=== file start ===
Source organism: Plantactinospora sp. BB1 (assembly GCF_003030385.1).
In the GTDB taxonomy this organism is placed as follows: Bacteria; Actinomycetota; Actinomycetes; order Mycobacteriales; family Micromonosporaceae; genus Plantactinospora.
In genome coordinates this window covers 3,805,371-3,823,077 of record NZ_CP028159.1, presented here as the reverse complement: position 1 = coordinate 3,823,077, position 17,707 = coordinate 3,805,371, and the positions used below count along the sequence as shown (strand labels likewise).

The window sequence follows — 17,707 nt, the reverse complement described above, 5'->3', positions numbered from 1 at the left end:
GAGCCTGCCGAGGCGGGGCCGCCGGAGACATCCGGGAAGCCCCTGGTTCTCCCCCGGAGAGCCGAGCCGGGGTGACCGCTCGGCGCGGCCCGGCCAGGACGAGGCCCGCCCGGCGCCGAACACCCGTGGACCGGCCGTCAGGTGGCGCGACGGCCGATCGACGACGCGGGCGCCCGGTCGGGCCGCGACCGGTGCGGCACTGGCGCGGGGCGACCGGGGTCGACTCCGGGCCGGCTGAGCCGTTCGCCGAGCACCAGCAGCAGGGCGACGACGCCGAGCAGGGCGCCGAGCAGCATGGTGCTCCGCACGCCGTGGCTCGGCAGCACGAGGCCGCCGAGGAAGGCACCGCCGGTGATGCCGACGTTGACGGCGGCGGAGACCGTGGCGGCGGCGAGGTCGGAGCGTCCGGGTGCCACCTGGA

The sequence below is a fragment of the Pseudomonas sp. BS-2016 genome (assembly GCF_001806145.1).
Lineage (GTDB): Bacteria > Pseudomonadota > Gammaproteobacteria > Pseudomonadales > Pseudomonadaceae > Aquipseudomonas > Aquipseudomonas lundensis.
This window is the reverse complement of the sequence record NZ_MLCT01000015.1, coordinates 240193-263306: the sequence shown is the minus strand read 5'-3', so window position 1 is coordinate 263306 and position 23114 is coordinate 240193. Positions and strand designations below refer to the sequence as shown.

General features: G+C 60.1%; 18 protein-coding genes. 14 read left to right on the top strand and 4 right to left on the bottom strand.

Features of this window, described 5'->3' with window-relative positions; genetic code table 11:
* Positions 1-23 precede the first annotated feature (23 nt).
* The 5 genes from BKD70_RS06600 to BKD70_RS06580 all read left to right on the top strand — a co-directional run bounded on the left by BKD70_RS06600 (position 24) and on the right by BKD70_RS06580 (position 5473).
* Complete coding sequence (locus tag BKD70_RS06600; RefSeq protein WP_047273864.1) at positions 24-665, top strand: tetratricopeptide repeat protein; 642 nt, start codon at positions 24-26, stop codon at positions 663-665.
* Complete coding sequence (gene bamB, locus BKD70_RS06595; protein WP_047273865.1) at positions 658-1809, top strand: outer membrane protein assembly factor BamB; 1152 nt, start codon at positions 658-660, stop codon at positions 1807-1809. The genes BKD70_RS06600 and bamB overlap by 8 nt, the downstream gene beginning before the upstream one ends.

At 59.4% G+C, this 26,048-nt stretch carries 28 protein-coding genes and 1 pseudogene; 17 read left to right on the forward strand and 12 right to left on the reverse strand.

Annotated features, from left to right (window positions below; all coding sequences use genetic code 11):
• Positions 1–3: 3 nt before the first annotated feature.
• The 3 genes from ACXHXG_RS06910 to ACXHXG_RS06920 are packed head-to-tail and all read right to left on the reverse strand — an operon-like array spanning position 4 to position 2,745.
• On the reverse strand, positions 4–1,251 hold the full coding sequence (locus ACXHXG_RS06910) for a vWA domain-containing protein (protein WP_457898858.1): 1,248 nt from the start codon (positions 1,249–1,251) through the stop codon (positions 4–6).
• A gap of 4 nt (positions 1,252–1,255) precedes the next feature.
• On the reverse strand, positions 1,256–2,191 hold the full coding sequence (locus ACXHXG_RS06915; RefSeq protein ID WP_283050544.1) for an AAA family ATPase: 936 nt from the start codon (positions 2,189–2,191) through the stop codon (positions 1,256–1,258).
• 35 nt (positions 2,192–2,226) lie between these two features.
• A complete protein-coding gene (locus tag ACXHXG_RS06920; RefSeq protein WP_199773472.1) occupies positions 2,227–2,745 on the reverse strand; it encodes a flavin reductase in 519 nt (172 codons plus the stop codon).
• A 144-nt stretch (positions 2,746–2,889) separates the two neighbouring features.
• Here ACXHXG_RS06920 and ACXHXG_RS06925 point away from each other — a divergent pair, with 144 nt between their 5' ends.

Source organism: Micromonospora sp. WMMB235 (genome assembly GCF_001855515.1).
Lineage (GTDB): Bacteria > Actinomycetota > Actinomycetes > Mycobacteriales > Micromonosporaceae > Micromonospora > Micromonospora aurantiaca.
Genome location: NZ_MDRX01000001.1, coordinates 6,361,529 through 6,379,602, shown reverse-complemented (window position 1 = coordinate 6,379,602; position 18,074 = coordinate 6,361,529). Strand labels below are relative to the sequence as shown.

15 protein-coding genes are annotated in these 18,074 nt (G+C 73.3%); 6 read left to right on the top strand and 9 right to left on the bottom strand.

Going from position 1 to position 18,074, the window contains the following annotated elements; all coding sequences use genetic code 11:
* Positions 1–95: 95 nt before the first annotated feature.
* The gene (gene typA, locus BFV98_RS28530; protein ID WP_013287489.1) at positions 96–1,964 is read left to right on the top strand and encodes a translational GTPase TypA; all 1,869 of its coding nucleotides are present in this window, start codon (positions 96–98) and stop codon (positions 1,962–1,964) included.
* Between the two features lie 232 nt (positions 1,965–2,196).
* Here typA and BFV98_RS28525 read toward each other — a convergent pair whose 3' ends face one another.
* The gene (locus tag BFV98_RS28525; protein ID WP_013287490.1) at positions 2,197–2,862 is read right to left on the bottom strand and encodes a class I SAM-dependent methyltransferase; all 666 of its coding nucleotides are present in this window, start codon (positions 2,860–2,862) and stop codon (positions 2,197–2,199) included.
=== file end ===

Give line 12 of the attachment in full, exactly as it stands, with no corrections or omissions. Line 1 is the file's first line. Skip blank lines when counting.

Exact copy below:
* The 5 genes from BKD70_RS06600 to BKD70_RS06580 all read left to right on the top strand — a co-directional run bounded on the left by BKD70_RS06600 (position 24) and on the right by BKD70_RS06580 (position 5473).